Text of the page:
Just Like a Duck. Stuck in the Muck

By Mallika Bhatia

With every relationship that doesn’t work, we leave a bit of ourselves behind. With every new role we take up, we change and hence alter a bit of ourselves forever. With every battle we lose, we end up losing another precious piece of who we are. Losing ourselves bit by bit, gradually and slowly happens to most of us and it often ends up making us sad. Very sad.

Almost 4 months ago, A client walked into my coaching practice with her beautiful baby. Her only aim with Life Coaching was to find herself back. She was a smart, educated, well-traveled, accomplished, married mother who had lost herself in the sea of all the roles she was playing.


Disconnected with herself is what she constantly felt. Sad and angry were her only two modes of operation at that time. At a rule book level, she had it all – a family, great career, health, money, friends & a social life. Ironically, these very things were making her feel lost. She said that she misses her old self dearly. She just wanted to be ‘herself’ again.

While she spoke, she reminded me of ‘me’ from a few years ago. After a personal tragedy, I was lost. My dreams were shattered, my plans didn’t work, I questioned each relationship I had, everything was going wrong and it was too painful. The easiest escape was to lose myself, so I chose that route. It made me numb and passing through this said phase became easier.

The grief of losing ‘me’ hit me only once the pain had passed.

Who had I become? What did I like now? Who were my friends? Did I have any? My questions were similar to those of my client.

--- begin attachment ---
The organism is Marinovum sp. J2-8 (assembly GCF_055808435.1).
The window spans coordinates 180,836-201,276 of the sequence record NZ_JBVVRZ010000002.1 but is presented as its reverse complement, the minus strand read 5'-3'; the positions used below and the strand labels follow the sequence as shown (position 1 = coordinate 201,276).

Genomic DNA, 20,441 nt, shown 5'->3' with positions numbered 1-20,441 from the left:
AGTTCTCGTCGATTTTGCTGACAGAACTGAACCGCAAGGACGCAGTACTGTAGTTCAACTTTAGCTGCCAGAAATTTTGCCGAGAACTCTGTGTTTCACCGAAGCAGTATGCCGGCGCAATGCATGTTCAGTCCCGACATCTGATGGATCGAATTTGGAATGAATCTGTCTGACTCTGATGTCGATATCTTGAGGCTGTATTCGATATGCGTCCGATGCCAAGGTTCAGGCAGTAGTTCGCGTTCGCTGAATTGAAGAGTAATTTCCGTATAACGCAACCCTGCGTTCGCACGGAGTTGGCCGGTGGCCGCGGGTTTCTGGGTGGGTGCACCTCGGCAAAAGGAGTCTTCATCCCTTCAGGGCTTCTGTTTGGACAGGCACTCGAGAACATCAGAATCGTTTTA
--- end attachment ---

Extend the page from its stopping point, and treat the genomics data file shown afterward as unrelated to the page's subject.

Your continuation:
I wanted to be alone. Mainly because I couldn’t trust those around me. Almost all the people I had expected to stand by me were gone. It is only with hindsight that I realise they were just playing their roles to get me to search for myself again. They forced me to think, to introspect and eventually to realise that maybe I had managed to lose a huge chunk of who I was. My reactions back then were different than my clients’. I oscillated between mistrust and disbelief.

Sadness, anger, mistrust, disbelief – no matter what our reactions were, they all pointed to the one thing in us – grief of losing ourselves. We reacted to them differently, we acted it out differently, our observable behaviour was poles apart, yet our core feeling was the same. We had lost touch with who we truly were.

Not knowing who I was left me with two choices:
a) was to numb myself further – this would have made the journey easier in the short run but it would have made sure that it was an almost worthless journey
b) was to find out who I was now – this was a tougher and a way more rewarding path.


Thankfully, I chose the second option. I started spending time in exploring the new ‘me’. It was the perfect time to rediscover myself. I had not truly lost any parts of me, I had just rejected them for not fitting into my preset mould of ‘me’. It did not match the image I had created for myself.

The grief would have come back if I had decided to reject the parts of me that were different now, so I decided to embrace them. I was on a wonderful journey of self-discovery and self- acceptance. This has been the most rewarding journey that I have ever been on. So many years later, I am still continuing my travel and have been luckily able to guide many fellow travellers through it.


Losing myself helped me find my new best friend – ME.

I learnt that with every new relationship we form, we create a new self and this new self is as much us as the other part who just likes to snuggle alone on the sofa. It is just a different part.
I discovered that I did not need to lose myself in a new relationship, I just had to embrace the relationship as a teacher, as a reflection and as a new platform to get to know myself more deeply.

Losing ourselves could be our biggest blessing because it is the only way we can find, the only way we can grow. Often, we gain the most by losing.

Leave a Reply